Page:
The pics missing could be re-posted if required. The TT Canard was done using bits I had to hand in an attempt to make a 3 channel pusher without flex cables or complicated mechanical setups. Just 2 wing mounted servos and the usual Rx, ESC, motor, and battery.

    If you wish any more information of the pics etc just let me know!

    Have fun!
    Hopefully making a difference!

  5. #35
    Administrator flitetest's Avatar
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    Hai-Lee and Rockyboy!

    Really like what you guys have done with the TT Canard plans! I have enjoyed reading and following along with everything and seeing how you can take ONE plane(even in its damaged state).. and turn it into something completely different and make it WORK!

    Keep on doing what you are doing and keep on inspiring others!

    Blessings,
    Stefan

  6. #36
    Old and Bold RC PILOT
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    Stefan, I am shocked and somewhat embarrassed.

    This thread and the recent similar post on http://forum.flitetest.com/showthrea...r-Plans/page12 are just my attempts to give great planes a boost especially in their overall life. Having said that my TT canards are currently flying from someone else's hangar.

    rockyboy has been invaluable in this aircrafts development and acceptance and he is effectively a co-author and test pilot.

    Perhaps, (part of my dream), is FT might evaluate some of the many different add ons for the TT and consider an "Expansion Pack" for the TT.
    Bixler nose, Lightweight fuselage, and a few of the many others, (selected for performance by the TT builders).

    FYI. I found getting real info and assistance very difficult when I started this time around and so I spend my time trying to give others that which I could not find. Additionally in a time where "Drones" are considered sinister the more users we can get the more our hobby will be secure from blanket and punitive legislation.

    Have fun!
    Hopefully making a difference!

  7. #37
    NEVER FLY WITHOUT IT BEEMANS's Avatar
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    OK
    So it took a while to get my model in order but I have some plans worth showing. Take a look at them and let me know what you think. I like the idea of the flat variable canard in front. I figure I could after I get a basic setting for the canard and after I find that mechanically set it and then tie it into the elevator with a mix.
    TINY CANARD PG-1.pdf
    TINY CANARD ISO.pdf
    TINY CANARD PG-2.pdf




    Will be building sometime in the future I have a few project ahead of this one.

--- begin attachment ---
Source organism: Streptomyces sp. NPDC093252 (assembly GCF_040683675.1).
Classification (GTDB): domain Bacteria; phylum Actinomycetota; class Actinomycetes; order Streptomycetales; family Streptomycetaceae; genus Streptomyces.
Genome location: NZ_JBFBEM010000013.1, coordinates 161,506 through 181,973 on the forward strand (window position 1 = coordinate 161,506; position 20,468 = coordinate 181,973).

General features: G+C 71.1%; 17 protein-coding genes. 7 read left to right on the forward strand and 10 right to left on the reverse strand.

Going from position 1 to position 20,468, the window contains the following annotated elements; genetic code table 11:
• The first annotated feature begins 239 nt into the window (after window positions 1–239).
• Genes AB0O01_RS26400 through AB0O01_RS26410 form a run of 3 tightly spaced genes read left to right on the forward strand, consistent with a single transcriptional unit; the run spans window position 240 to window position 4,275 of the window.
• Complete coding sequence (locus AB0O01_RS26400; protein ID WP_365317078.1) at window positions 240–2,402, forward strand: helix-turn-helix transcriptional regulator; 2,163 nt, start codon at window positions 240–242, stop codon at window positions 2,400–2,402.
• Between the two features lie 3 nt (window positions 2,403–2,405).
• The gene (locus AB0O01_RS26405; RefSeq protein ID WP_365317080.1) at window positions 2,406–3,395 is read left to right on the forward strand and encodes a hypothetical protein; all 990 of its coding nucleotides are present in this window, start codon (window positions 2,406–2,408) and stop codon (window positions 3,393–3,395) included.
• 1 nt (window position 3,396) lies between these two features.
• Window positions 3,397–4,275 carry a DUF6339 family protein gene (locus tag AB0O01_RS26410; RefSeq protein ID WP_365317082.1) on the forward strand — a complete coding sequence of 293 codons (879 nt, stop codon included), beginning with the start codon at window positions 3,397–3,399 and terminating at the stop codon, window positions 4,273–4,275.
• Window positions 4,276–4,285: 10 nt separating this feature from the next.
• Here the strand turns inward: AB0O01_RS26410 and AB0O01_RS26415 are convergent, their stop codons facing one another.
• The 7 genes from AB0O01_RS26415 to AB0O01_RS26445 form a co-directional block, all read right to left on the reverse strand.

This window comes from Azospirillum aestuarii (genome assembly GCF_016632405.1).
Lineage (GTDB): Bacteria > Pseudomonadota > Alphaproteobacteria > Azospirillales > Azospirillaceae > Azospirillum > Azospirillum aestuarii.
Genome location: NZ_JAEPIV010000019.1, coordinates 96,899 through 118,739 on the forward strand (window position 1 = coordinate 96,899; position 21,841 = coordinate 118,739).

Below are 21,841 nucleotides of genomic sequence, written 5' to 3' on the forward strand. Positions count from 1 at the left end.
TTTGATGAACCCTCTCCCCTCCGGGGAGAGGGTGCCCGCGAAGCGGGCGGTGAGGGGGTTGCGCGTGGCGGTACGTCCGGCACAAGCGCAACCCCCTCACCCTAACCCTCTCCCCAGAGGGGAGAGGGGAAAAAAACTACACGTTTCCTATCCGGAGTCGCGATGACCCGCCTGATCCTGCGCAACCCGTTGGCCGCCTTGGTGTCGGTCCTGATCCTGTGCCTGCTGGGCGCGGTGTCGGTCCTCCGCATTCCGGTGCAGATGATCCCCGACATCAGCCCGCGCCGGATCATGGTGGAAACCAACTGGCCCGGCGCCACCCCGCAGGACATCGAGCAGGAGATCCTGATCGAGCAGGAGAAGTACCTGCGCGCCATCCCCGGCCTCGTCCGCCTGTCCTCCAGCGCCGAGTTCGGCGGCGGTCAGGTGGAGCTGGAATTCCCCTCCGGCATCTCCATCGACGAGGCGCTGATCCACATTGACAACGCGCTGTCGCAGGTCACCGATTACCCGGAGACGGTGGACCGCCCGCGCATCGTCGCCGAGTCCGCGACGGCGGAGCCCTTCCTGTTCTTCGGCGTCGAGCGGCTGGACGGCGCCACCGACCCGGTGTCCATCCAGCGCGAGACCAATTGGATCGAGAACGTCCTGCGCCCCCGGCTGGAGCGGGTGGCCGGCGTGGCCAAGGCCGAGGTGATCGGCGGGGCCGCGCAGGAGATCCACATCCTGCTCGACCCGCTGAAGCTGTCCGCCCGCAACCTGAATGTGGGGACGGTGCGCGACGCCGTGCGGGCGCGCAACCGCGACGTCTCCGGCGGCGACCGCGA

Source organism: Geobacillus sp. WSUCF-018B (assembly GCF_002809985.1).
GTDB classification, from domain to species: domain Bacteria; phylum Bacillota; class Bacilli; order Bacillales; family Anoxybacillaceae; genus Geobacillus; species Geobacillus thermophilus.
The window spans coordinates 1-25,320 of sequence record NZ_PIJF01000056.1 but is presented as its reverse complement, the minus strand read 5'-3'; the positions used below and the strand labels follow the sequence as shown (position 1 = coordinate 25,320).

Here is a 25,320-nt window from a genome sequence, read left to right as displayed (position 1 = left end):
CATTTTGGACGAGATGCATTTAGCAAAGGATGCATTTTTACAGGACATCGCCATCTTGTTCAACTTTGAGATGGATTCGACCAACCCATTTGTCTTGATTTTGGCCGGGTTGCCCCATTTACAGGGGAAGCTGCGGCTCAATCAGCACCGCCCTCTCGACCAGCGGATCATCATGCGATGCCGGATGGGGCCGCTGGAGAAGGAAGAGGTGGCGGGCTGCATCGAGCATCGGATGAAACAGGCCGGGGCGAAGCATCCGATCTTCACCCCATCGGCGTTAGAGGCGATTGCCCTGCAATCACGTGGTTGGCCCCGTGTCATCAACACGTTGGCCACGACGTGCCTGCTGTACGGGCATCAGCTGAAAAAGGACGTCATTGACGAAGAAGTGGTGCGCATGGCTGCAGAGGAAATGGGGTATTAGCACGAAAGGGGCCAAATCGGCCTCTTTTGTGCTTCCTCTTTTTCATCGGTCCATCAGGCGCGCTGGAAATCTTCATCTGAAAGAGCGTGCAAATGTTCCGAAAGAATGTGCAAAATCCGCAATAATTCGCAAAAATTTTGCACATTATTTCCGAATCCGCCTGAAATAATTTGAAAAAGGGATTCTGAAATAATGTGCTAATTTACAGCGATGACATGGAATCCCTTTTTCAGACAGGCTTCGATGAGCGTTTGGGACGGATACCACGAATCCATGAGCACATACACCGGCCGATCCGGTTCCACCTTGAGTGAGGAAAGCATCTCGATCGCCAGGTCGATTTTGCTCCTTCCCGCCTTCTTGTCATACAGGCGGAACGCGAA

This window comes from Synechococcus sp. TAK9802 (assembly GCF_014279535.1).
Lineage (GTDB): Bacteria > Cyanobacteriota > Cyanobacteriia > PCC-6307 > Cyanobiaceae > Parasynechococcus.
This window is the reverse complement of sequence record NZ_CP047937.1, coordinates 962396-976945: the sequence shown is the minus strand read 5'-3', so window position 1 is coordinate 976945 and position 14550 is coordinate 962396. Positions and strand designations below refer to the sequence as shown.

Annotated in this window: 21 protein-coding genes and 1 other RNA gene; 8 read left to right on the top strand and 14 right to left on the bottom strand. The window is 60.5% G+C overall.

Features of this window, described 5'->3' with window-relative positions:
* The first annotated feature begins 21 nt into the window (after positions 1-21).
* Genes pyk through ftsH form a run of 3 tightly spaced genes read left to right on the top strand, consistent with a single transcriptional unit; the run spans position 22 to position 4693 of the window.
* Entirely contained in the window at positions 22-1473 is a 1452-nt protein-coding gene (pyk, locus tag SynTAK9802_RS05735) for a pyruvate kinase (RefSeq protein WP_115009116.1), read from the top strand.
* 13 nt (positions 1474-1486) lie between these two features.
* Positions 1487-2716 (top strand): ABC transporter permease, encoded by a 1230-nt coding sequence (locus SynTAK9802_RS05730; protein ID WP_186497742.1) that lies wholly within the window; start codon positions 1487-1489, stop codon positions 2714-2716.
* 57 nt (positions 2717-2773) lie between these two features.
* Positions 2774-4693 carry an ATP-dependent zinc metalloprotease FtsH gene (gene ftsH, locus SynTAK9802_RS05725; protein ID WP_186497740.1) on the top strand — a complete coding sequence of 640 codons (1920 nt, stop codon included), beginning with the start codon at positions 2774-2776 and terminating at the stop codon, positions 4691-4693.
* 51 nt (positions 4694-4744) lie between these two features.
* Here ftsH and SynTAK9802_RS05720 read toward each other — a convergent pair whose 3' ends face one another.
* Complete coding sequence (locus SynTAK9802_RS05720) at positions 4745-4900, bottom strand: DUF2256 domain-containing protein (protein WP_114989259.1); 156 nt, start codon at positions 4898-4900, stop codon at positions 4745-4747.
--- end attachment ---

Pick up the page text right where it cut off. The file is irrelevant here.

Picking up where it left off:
Last edited by BEEMANS; 08-24-2017 at 06:15 PM.
    "How long will a plane fly on a lipo?"........ All the way to the crash site.

    Hangar:
    FF Dart, FT Bronco, FT Corsair, FT Sparrow, FT Arrow x2, FT Bloody Baron, FT Spitfire, Turnigy Bonsai & Tek Sumo, Yak 12, Bix 3, T-28 Trojan, Waco, Radian, Tundra, Bush Mule

  8. #38
    Skill Collector rockyboy's Avatar
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    Very nice looking plans!

    My one comment is on the front canard servo - that's pretty much how I did mine too and it was a complete pain in the rear.

    For my next one, I think it will be easier to construct using a skewer straight through the fuse as a pivot for the control surface, and attaching an arm to that skewer that the servo can control inside the fuselage. I'm probably doing a crap job explaining this, but will dig up a picture - I know I saw one on a thread for a WW2 canard design in the works somewhere...

    So it's not a proven idea yet, but hopefully it will make it easier to construct and tune I'll be building one of these in the next couple weeks and have more feedback to share then.

    Thanks!
    I want YOU to join us in the 2018 Flite Test Forum WWII Design/Build Challenge!

    My hanger listing, build threads, conversion projects, and Taranis radio mods are Over Here....

  9. #39
    Old and Bold RC PILOT
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    You could use a pair of the 1/2A Aileron control rods. (Sorry I cannot remember the exact name). They are the torque rods used when the ailerons are to be run off of a single fuselage mounted servo where one side is pushed and the other is pulled at the same time as the servo output rotates. But in this application both are connected to the same side of the servo output disk and operate in unison rather than in opposition as an aileron installation would dictate.

    Have fun!
    Hopefully making a difference!

  10. #40
    Skill Collector rockyboy's Avatar
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    Yeah - exactly like that!

    Thanks for putting a label on it that the rest of the wold knows

    Click image for larger version. 

Name:	Strip-Aileron-Ball-Link-Set105613-6236.jpg 
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ID:	94611
    I want YOU to join us in the 2018 Flite Test Forum WWII Design/Build Challenge!

    My hanger listing, build threads, conversion projects, and Taranis radio mods are Over Here....